Home Header News This Indian Millennial Brings Out Women’s Inner Goddess

This Indian Millennial Brings Out Women’s Inner Goddess

In a country like India, from a young age, the behaviour of investment and saving is never seen as integral to be taught and instilled in a girl. This behaviour sticks with her as she grows into a woman when the realization comes that the woman never becomes financially independent and secure. In addition, this is the underlying cause of why women are unable to take more risks, cannot reach leadership levels in their careers and often stick through an abusive relationship.
Disha Shah from Chennai has been extremely entrepreneurial and a saver all her life and has seen the immense importance of it. Through this insight, she started Inner Goddess and the Big Sister Program, tackling both at the preventative and curative side. The 19-year-old has been selected in the 1st Global edition of Young Change makers programme of Ashoka Innovators for the Public.
Inner Goddess is aimed at improving financial literacy in women through workshops and campaigns and a gamified tech platform. The platform helps reach out to more women and teach them how to invest in a fun and easy manner while slowly removing the barriers and inhibitions that they come with.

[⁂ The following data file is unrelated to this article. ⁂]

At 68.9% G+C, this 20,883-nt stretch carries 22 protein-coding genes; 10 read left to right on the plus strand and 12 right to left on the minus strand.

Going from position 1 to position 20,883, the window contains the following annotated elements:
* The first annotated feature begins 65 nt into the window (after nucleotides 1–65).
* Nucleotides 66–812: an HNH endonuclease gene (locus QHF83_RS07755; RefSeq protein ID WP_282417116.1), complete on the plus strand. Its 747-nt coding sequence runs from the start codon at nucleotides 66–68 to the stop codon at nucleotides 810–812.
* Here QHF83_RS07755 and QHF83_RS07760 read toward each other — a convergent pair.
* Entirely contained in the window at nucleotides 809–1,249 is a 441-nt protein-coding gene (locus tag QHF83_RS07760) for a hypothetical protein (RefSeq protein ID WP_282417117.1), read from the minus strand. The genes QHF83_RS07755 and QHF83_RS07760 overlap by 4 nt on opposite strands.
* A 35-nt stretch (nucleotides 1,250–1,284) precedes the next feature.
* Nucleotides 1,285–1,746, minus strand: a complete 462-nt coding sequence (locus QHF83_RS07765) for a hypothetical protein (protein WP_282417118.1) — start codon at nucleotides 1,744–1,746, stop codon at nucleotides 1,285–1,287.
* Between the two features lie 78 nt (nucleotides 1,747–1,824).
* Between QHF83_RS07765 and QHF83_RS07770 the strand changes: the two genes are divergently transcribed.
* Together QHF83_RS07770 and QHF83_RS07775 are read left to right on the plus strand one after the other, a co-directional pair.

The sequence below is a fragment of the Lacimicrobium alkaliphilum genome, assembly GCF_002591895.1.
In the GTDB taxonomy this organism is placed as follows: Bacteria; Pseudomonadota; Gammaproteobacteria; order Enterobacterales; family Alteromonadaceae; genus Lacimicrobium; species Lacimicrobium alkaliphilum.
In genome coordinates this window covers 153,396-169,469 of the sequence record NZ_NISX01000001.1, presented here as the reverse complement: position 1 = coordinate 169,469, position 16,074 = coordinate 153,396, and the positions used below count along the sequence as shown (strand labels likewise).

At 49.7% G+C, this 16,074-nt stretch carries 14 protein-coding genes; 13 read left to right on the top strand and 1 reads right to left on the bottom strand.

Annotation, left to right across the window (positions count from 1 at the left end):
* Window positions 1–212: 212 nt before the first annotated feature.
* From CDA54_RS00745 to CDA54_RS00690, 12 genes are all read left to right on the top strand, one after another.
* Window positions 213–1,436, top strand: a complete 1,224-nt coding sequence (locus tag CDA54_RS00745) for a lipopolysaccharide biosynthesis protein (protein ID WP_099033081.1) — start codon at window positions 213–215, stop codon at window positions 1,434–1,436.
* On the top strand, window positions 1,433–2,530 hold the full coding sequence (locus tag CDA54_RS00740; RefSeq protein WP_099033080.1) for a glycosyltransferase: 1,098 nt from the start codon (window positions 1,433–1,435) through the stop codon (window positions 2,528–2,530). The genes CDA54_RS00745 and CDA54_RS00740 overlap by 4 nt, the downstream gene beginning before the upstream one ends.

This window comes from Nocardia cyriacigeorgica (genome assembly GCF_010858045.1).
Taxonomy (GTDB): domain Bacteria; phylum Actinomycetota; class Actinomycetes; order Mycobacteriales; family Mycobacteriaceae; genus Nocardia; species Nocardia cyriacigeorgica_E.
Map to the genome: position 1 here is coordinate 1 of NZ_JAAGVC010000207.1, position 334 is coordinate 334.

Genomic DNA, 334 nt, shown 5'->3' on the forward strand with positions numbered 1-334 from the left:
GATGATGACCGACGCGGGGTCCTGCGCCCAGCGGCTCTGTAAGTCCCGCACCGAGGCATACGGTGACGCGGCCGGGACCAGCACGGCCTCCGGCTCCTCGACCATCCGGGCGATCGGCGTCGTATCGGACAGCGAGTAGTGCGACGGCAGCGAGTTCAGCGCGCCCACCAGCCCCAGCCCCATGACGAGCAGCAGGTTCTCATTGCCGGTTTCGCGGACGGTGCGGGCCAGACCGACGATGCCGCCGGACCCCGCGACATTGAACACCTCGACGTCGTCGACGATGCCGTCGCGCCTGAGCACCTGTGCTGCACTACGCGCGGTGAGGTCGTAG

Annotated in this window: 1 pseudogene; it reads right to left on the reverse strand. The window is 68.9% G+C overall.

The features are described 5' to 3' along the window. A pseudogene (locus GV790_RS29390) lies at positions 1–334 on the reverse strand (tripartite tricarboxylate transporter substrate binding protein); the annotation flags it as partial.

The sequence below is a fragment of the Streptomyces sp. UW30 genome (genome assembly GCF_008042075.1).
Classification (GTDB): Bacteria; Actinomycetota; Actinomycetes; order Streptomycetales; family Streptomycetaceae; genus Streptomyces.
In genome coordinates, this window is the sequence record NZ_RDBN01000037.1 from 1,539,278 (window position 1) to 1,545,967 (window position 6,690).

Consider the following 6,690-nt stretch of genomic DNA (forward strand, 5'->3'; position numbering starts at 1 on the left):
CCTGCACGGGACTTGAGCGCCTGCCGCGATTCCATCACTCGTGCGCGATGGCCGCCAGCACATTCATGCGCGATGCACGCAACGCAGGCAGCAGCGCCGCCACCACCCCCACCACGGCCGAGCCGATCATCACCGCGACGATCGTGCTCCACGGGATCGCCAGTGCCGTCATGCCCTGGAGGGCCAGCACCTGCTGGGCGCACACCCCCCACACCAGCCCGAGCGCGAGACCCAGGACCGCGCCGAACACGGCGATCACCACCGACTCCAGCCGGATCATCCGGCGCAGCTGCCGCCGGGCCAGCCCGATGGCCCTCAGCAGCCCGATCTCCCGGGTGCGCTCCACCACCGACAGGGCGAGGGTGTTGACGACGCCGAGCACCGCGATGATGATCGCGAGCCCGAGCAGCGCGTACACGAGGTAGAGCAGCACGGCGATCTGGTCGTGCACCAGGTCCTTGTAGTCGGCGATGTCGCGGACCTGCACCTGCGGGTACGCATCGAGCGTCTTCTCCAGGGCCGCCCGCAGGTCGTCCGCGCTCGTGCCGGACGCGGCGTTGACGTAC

Inner Goddess conducts workshops in corporates, societies, villages and has been able to reach over 5,000 women along with anecdotal evidence such as women being able to ask for a raise at the workplace, early retirement amongst more.
Big Sister Program is a non-profit mentorship initiative for underprivileged young girls. 18-26 year-old women (the Big Sisters) volunteer to be mentors to young girls from economically challenged backgrounds tapped through partnerships with institutions and academies. 200 young girls have been impacted and the impact is two-fold where both the mentors (Big sister) and mentee (Little sister) are impacted in each cycle by learning from each other. Disha aims to bust the myth around women and money and how financially independent and secure women can become a norm.

This article is part of a new series on Indian millennials reshaping the world through social impact